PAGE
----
Read the full story published by Embassy (Canada's Foreign Policy Newsweekly).
"UNESCO Cultural Treaty On the Rocks, Fearing U.S. Withdrawal"
"A new international pact to protect creative expression from the threat of globalization is so strongly opposed by the United States that a diplomat in Ottawa fears Washington may withdraw from UNESCO for the second time.
"'We are very worried that U.S. foreign policy is rowing against the current,' says Carlos Carrasco, Bolivia's Ambassador to Canada. 'There are rumours that the United States might drop out [of the United Nations Education, Scientific and Cultural Organization] or withhold funds.'
"For 18 years Mr. Carrasco was his country's representative to UNESCO in Paris, and then director for Latin America and the Caribbean. Last month in France he represented Bolivia at UNESCO's general meeting where 148 countries approved a new instrument that preserves the right of nations to promote and support their own audiovisual industries, such as film, music and literature. Two nations -- the United States and Israel -- voted against the treaty, four abstained, and dozens of other countries failed to attend the vote, which Mr. Carrasco describes as a move to appear neutral in a polarizing debate.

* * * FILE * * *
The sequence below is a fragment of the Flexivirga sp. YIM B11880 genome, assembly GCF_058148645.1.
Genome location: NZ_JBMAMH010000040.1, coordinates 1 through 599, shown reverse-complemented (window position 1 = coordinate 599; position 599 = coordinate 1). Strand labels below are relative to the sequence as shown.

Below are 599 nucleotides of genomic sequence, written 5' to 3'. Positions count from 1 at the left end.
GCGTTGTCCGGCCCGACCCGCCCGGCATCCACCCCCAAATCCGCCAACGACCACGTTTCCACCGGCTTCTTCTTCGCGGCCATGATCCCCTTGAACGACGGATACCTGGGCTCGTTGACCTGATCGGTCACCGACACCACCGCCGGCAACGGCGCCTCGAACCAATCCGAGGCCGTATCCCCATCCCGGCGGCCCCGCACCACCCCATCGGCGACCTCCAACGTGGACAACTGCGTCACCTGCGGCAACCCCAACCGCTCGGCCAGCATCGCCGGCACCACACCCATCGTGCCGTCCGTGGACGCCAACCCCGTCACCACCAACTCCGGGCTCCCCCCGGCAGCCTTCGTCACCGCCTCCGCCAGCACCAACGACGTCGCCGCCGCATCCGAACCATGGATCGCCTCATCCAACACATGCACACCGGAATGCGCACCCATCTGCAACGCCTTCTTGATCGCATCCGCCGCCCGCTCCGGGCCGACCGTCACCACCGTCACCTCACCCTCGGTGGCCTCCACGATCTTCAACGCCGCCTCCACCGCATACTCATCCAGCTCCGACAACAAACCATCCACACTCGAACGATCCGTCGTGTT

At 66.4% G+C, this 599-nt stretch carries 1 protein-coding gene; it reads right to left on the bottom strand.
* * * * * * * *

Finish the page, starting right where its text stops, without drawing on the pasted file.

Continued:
"The United States argues the treaty could be used to build trade barriers to cultural trade and services, and that trade agreements and World Trade Organization rules enjoy supremacy over UNESCO conventions. The U.S. Ambassador to UNESCO, Louise Oliver, also says it could be used to justify censorship. She stopped short of saying her objection to the treaty could cause the U.S. to quit the organization or withhold funding.
"'I would say that we're not currently considering any such possibilities, but obviously this process is going to raise some questions that will have to be discussed when I get back to Washington,' says Ms. Oliver, according to an Associated Press article."